Figure 2 displays the mean instruction count and Figure 3 gives the mean clock cycles per instruction (CPI). Both means are taken from 3 runs of the corresponding workload. Looking at the CPI graph, we can see that there is massive variation between the CPI level for the workloads, with it ranging from 0.55 to 0.9. There does not appear to be much of a difference between the workloads that generate a single frame and their equivalent that generates multiple frames but there is a difference between the original refrate and its early variant.

Figure 1: The mean execution time from three runs for each workload.
Figure 2: The mean instruction count from three runs for each workload.

Figure 3: The mean clock cycles per instruction from three runs for each workload.

5.2 Coverage

This section will analyze which parts of the benchmark are exercised by each of the workloads. To this end, we determined the percentage of execution time the benchmark spends on several of the most time-consuming functions. The benchmark was compiled with ICC 15.0.3 at optimization level -O3.

For these plots, a time-consuming function is defined as one that takes more than 5% of execution time. For this benchmark, there is an extreme number of time-consuming functions across all of the workloads. In total, there are 17 of these functions within blender. Due to the number of them, I will not describe what the functions do.

Figure 4 condenses the percentage of execution into a stacked bar chart while Figure 5 is similar, but it instead shows the total time spent on each symbol. Finally, Figure 6 shows the same information as Figure 5, but excludes all workloads with an execution time greater than 100 seconds so that the smaller workloads can be more easily compared. The rest of this section will analyze these figures.

The workload train was not included in the charts because it did not run fast enough for perf to sample the execution at all.

For the workloads, the concentration of time spent within these time-consuming functions vary massively, with some spending more than half of their time in, individually, not time-consuming functions, while others spend less than 20% of their time on non time-consuming functions.

Figure 4: The mean (of 3 runs) percentage of execution time spent on each of the functions.

Figure 5: The mean (of 3 runs) execution time in seconds spent on each of the functions.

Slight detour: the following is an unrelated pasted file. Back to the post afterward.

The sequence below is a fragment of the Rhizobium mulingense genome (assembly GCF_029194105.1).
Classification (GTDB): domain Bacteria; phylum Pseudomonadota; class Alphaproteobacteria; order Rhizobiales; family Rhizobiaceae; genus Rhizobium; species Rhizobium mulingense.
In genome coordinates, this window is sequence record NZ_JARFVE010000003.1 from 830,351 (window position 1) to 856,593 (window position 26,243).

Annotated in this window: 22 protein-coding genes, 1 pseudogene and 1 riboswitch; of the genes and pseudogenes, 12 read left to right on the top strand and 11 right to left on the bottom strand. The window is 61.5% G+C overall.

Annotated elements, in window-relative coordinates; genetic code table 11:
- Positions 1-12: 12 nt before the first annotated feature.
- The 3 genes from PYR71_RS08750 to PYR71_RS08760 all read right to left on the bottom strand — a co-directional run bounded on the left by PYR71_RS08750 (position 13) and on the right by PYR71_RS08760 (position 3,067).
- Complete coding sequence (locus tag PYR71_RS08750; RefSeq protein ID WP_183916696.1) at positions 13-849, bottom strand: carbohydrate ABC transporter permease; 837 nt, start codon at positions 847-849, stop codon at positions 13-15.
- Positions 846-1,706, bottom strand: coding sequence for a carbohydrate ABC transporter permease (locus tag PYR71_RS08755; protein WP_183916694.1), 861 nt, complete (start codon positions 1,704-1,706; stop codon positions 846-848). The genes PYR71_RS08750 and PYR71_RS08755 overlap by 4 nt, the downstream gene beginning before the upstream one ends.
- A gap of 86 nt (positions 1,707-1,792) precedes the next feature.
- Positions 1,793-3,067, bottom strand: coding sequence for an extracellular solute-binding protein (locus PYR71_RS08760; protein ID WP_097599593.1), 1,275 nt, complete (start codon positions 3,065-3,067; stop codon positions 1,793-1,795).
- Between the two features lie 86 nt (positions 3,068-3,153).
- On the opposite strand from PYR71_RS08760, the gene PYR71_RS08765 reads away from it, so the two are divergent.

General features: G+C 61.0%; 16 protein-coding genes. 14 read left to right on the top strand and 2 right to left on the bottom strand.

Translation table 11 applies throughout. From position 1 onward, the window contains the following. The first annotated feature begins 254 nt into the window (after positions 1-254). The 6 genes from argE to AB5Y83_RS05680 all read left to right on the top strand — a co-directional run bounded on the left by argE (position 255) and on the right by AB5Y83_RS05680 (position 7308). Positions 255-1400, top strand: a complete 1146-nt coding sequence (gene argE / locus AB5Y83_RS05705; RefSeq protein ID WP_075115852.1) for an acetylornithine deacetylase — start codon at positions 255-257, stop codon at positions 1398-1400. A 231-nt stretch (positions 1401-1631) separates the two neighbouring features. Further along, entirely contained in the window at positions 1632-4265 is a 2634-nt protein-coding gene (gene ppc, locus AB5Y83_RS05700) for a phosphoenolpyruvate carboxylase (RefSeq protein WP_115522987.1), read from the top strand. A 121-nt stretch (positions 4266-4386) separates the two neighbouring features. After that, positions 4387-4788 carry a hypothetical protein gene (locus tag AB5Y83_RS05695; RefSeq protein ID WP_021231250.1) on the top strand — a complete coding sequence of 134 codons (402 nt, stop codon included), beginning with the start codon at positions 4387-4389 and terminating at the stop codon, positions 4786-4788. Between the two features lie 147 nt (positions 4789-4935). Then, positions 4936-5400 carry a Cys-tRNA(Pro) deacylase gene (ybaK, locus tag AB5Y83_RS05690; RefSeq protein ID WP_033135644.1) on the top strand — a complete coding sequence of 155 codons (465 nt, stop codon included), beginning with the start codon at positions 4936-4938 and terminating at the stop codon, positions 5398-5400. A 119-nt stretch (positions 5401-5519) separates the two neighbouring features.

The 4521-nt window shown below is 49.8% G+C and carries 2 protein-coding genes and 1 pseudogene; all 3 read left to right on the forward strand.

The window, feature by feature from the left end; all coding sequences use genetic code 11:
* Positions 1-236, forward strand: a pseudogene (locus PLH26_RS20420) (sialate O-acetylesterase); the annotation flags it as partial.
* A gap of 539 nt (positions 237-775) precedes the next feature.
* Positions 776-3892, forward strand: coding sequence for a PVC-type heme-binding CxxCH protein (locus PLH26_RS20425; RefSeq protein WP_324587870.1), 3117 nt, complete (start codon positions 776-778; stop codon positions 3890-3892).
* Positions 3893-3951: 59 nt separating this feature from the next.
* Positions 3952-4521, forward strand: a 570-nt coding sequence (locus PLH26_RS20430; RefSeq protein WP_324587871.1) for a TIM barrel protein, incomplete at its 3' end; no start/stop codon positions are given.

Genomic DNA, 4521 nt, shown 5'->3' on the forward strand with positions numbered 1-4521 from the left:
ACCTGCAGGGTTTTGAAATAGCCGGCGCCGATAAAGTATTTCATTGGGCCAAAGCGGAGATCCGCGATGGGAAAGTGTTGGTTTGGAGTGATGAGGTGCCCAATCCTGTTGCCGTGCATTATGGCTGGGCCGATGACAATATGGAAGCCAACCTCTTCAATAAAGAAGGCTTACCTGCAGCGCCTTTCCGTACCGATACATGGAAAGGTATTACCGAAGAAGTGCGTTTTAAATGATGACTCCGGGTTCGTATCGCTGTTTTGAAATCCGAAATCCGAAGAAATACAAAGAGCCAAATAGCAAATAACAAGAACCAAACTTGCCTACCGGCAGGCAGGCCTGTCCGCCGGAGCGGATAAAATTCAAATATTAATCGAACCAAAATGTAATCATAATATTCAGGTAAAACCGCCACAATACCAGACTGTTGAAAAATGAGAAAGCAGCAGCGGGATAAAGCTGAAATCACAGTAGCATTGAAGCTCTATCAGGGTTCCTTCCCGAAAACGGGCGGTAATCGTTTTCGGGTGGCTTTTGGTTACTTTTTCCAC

Figure 6: The mean (of 3 runs) percentage of execution time spent on each of the functions, excluding workloads with execution times above 250 seconds.

There is an extreme amount of variation between the execution profiles of the workloads. There does not, however, appear to be much variation between rendering a single frame or multiple frames for a specific blend input set.

Some functions only show up in a single workload and take a large fraction of the time, such as shade_lamp_loop which takes around 30% of the time in the workload medium_1 and its multi-frame version but does not play a significant role in any of the other workloads. Then there are other where they take a significant amount of time across multiple workloads like readshadowbuf. It is important to note that there is not single function that is significant across all of the workloads. Furthermore, some workloads, like refrate, spend most of their time on a few functions while some other workloads, like small_group_over_time spend their time across a multitude of functions. This behavior of small_group_over_time is likely due to it rendering multiple different blend files.

5.3 Workload Behavior

The analysis of the workload behavior is done using two different methodologies. The first section of the analysis is done using Intel’s top down methodology.4 The second section is done by observing changes in branch and cache behavior between workloads.

Once again, ICC 15.0.3 at optimization level -O3 was used to record the data using the machines mentioned earlier.

5.3.1 Intel’s Top Down Methodology

Intel’s top down methodology consists of observing the execution of micro-ops and determining where CPU cycles are spent in the pipeline. Each cycle is then placed into one of the following categories:

Front-end Bound
Cycles spent because there are not enough micro-operations being supplied by the front end.
Back-end Bound
Cycles spent because there are not enough resources available to process pending micro-operations, including slots spent waiting for memory access.